Paris, the eternal city, never changes. Or perhaps it does. After a two-year hiatus, Darius Sanai notices some interesting happenings during a week of meetings with luxury CEOs, art dealers and creatives
Meeting an old friend for the first time in two years, I wonder if she will have aged and find her instead fizzing with renewed life.
The friend is Paris. I am here for the first time since just before the pandemic hit Europe. “Since Brexit, people are coming here instead of London because it’s easier to get a job,” says Kai, a graphic designer I bump into at a gallery opening. Estonian, she moved to the vibey/slightly scary 19th arrondissement from Dalston, in London, in September.
That doesn’t mean that Paris hasn’t suffered from city flight, like London, New York and most other metropolises. Prices of apartments in the centre of Paris are down 2.5% year on year. The sellers are not like Kai. They are wealthy and middle aged. Maybe an exchange of the wealthy bourgeoisie for edgy graphic designers in their 20s is the reason for the vivacity. Property prices in the dodgy/cool 19th are up 3.8%, from a much lower base.
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To dinner on the Left Bank with Francois Pinault’s CEO of Artemis Domaines wine estate group. Frédéric Engerer has Château Latour, the celebrated Eisele and Clos du Tart estates in Napa and Burgundy respectively, and several others, under his thumb. I get the feeling from Frédéric that these may not be the last: luxury goods titan Pinault is buying great wine estates like he once snapped up Gucci, Bottega Veneta and Saint Laurent.
At Les Climats, the Parisian restaurant with “the best wine list in the world”, according to numerous magazines, the sommelier at first doesn’t recognise Frédéric, who is arguably the most powerful man in French wine. This could have been embarrassing but Frédéric is understated, leafing through the list as anyone would. The penny drops. “Ah…sorry, I didn’t realise who…” stammers the sommelier. It’s fine.
We do a side-by-side blind tasting of his own Clos d’Eugenie against another excellent Burgundy. Frédéric and I both manage to identify both wines correctly, simple for him, and a 50/50 for me. Having had a bottle of champagne and two bottles of Burgundy on a Tuesday night, with meetings all day Wednesday, we decline the suggestion of a dessert wine.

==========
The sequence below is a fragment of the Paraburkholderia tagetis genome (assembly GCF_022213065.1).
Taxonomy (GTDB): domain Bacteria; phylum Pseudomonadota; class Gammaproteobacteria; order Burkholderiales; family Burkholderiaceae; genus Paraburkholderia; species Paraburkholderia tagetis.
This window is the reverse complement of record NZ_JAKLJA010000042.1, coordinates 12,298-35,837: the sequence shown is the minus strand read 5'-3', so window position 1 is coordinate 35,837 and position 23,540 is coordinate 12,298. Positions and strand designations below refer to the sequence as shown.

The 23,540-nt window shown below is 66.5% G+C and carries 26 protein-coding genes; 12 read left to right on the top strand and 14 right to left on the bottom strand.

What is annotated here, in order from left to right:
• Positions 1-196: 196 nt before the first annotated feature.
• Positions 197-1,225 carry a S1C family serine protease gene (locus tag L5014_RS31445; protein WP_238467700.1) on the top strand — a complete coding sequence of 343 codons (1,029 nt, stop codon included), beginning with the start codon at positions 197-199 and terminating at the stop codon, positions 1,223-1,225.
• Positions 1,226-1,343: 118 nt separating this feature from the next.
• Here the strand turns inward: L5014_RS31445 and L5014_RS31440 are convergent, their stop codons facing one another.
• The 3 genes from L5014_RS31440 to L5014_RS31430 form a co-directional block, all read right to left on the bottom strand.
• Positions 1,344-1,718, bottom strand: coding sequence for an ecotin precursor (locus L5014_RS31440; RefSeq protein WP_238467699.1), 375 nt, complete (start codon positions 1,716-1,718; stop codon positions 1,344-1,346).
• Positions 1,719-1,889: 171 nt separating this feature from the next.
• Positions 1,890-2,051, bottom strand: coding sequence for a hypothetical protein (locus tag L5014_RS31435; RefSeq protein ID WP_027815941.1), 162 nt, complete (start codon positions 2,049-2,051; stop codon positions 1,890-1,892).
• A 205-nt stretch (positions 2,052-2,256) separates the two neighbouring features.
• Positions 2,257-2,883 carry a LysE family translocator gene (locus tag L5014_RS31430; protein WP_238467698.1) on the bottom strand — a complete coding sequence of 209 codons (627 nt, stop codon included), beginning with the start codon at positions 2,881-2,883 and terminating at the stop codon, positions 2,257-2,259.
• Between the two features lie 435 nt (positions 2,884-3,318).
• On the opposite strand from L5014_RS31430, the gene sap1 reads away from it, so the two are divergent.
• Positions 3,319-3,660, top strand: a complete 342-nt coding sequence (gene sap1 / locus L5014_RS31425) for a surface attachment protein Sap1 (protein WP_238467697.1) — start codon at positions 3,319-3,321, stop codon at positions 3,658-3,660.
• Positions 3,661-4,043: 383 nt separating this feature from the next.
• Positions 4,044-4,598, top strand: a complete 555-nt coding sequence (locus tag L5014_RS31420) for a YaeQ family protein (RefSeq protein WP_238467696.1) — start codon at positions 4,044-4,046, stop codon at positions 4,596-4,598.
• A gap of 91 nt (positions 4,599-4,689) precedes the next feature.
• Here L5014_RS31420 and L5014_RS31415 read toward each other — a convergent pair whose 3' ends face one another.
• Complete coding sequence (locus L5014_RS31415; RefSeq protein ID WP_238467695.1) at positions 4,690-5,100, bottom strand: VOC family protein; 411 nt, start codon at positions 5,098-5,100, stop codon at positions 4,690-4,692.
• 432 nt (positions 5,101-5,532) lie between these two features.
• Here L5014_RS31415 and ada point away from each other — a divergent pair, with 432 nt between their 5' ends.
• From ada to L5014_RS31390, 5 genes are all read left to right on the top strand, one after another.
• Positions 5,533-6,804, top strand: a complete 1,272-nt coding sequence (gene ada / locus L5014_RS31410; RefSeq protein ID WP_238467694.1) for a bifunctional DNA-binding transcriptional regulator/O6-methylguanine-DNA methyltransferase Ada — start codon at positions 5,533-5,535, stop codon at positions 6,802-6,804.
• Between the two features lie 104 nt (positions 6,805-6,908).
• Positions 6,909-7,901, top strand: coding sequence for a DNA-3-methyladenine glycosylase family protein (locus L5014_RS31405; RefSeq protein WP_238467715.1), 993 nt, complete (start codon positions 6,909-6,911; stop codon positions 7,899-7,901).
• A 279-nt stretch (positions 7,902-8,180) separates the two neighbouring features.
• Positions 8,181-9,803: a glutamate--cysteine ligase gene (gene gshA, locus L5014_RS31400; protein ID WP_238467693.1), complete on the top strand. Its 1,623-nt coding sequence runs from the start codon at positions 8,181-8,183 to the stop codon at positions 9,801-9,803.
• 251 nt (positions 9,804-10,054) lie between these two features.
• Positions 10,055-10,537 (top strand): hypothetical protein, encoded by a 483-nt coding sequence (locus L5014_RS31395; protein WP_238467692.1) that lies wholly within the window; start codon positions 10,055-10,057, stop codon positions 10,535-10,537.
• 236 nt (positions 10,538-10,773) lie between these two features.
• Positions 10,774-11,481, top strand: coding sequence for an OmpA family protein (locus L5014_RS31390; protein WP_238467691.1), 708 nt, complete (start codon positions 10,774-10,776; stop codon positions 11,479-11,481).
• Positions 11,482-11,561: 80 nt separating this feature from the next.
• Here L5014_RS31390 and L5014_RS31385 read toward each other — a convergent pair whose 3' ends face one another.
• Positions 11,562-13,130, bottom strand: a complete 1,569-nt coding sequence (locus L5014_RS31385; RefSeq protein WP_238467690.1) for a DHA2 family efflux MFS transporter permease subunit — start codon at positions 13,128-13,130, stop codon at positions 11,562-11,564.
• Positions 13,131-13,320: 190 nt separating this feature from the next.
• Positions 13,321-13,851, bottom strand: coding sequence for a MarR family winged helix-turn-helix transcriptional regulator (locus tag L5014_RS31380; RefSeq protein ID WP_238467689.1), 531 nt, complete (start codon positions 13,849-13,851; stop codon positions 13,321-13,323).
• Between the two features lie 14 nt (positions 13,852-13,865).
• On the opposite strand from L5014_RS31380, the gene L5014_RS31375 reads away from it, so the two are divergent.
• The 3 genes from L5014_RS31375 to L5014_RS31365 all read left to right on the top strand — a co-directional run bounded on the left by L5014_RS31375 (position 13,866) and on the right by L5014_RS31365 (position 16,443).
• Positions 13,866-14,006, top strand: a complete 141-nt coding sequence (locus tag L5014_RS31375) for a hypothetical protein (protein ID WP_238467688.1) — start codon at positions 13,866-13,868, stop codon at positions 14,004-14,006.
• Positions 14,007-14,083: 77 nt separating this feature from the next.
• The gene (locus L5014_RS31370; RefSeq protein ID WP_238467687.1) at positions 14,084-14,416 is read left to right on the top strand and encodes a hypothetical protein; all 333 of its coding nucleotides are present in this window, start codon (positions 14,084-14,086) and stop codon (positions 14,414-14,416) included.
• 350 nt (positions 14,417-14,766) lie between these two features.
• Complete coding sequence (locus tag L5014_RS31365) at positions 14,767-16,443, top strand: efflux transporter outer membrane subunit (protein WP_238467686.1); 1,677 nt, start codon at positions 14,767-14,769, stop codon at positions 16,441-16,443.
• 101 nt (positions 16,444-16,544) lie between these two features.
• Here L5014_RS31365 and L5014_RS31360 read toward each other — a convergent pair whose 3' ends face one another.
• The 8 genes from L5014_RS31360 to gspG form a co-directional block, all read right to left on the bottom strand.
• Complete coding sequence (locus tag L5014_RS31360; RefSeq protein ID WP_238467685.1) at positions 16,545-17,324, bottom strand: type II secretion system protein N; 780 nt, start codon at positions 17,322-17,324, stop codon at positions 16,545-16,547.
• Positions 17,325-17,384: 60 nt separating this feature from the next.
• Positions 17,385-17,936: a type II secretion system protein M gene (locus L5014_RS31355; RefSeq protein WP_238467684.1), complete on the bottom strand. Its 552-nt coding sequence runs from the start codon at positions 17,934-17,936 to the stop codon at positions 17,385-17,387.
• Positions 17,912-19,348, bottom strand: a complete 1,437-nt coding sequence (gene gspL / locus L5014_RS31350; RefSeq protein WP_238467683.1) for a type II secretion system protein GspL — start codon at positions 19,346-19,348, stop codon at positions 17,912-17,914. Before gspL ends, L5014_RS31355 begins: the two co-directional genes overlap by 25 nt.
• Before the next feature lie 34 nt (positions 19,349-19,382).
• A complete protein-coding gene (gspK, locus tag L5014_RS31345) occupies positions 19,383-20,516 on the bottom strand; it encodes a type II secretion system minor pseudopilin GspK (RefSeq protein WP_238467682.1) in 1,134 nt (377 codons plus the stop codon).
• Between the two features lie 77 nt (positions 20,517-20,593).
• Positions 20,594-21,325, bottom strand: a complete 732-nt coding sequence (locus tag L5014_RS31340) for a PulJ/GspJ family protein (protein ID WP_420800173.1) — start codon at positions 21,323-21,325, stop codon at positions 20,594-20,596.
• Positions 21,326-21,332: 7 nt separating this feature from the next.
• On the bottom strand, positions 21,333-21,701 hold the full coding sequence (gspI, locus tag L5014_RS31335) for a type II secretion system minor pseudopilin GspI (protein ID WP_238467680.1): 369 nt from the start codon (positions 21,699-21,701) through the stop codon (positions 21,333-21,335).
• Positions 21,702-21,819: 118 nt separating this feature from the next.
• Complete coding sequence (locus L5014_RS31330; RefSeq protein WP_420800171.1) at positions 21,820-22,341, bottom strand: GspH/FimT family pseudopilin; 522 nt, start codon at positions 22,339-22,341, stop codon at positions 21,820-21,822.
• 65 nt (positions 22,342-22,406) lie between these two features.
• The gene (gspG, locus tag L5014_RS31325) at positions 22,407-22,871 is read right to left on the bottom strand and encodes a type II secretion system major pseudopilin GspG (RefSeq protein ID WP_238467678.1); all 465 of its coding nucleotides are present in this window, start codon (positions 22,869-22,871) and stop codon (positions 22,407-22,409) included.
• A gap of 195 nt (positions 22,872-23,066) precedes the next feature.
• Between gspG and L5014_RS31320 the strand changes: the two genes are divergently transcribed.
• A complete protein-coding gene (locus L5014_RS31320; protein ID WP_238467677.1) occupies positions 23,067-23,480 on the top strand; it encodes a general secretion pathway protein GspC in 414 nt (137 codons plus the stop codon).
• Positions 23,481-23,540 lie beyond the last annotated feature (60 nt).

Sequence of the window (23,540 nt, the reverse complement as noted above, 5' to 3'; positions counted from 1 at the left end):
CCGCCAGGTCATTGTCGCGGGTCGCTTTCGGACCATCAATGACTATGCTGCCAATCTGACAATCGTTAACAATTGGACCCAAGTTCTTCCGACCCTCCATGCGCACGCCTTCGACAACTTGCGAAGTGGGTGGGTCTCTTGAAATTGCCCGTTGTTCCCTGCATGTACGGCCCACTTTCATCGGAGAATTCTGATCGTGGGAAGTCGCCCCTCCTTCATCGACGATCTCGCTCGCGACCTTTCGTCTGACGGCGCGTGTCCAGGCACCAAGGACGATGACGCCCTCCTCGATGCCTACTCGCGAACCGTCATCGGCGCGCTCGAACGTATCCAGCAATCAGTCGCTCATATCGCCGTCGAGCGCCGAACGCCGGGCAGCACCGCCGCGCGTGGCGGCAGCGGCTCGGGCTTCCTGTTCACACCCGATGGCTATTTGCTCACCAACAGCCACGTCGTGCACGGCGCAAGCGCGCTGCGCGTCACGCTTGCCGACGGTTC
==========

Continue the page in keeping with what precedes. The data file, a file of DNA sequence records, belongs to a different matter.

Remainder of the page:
Back at Hotel Costes, I am walking slightly unsteadily towards the lift in the arresting, Christian Liaigre-designed lobby of the new Castiglione wing, when I am greeted by someone walking out of the bar. After establishing I am who he thinks I am (two years absence and a compulsory face mask have that effect), Jean-Louis Costes invites me for a drink in his bar.
Over a late-night glass of Badoit, the man who first created a new vibe for Paris with the Hotel Costes in 1995 tells me his plans to expand the Costes even more. A boutique is becoming a palace. It’s also turning into my kind of place: I found the Jacques Garcia-designed original Costes a bit self-conscious, or perhaps it’s the people I met there over the years. The Castiglione, with its high ceilings, visual drama and flair, is Paris showing Dubai, London, New York and anywhere with pretensions of grandeur, how contemporary luxury style is done. If Marie Antoinette were alive and holding court in 2022, she would do it here. I reflect on how the most talked-about hotel in France among the social and media (and social media) sets is owned and run by a man who doesn’t do interviews (the profiles I did with him for LUX and Condé Nast Traveller in 2021 were the first he has ever done for the international press) and isn’t on social media.